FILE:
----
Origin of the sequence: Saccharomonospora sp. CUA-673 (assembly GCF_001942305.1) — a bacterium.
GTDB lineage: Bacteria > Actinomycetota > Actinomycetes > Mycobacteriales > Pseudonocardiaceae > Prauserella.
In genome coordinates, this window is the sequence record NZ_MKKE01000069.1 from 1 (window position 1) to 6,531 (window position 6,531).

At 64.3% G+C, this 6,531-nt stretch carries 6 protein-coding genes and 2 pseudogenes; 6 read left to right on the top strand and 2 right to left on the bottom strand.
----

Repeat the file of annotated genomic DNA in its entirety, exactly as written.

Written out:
Origin of the sequence: Saccharomonospora sp. CUA-673 (assembly GCF_001942305.1) — a bacterium.
GTDB lineage: Bacteria > Actinomycetota > Actinomycetes > Mycobacteriales > Pseudonocardiaceae > Prauserella.
In genome coordinates, this window is the sequence record NZ_MKKE01000069.1 from 1 (window position 1) to 6,531 (window position 6,531).

At 64.3% G+C, this 6,531-nt stretch carries 6 protein-coding genes and 2 pseudogenes; 6 read left to right on the top strand and 2 right to left on the bottom strand.